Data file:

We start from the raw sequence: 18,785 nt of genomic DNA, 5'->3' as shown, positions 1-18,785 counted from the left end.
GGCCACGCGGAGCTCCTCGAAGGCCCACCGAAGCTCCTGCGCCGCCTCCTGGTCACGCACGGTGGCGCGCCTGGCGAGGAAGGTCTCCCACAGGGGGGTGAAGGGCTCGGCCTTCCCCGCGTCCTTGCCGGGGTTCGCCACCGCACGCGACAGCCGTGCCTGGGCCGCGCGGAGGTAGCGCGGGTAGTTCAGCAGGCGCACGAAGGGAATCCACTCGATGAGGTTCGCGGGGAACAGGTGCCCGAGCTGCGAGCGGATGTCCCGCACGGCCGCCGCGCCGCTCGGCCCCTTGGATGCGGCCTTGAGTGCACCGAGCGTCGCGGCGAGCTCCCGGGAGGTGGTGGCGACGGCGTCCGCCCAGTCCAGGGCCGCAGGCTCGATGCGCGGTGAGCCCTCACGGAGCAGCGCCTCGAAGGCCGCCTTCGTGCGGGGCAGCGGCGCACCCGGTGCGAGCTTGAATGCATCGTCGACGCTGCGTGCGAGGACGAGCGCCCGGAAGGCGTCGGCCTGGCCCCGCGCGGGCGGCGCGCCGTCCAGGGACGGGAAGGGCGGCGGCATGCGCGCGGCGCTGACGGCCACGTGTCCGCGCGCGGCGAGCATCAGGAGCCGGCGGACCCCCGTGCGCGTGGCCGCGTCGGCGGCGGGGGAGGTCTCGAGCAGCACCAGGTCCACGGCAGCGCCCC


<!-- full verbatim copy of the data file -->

We start from the raw sequence: 18,785 nt of genomic DNA, 5'->3' as shown, positions 1-18,785 counted from the left end.
GGCCACGCGGAGCTCCTCGAAGGCCCACCGAAGCTCCTGCGCCGCCTCCTGGTCACGCACGGTGGCGCGCCTGGCGAGGAAGGTCTCCCACAGGGGGGTGAAGGGCTCGGCCTTCCCCGCGTCCTTGCCGGGGTTCGCCACCGCACGCGACAGCCGTGCCTGGGCCGCGCGGAGGTAGCGCGGGTAGTTCAGCAGGCGCACGAAGGGAATCCACTCGATGAGGTTCGCGGGGAACAGGTGCCCGAGCTGCGAGCGGATGTCCCGCACGGCCGCCGCGCCGCTCGGCCCCTTGGATGCGGCCTTGAGTGCACCGAGCGTCGCGGCGAGCTCCCGGGAGGTGGTGGCGACGGCGTCCGCCCAGTCCAGGGCCGCAGGCTCGATGCGCGGTGAGCCCTCACGGAGCAGCGCCTCGAAGGCCGCCTTCGTGCGGGGCAGCGGCGCACCCGGTGCGAGCTTGAATGCATCGTCGACGCTGCGTGCGAGGACGAGCGCCCGGAAGGCGTCGGCCTGGCCCCGCGCGGGCGGCGCGCCGTCCAGGGACGGGAAGGGCGGCGGCATGCGCGCGGCGCTGACGGCCACGTGTCCGCGCGCGGCGAGCATCAGGAGCCGGCGGACCCCCGTGCGCGTGGCCGCGTCGGCGGCGGGGGAGGTCTCGAGCAGCACCAGGTCCACGGCAGCGCCCC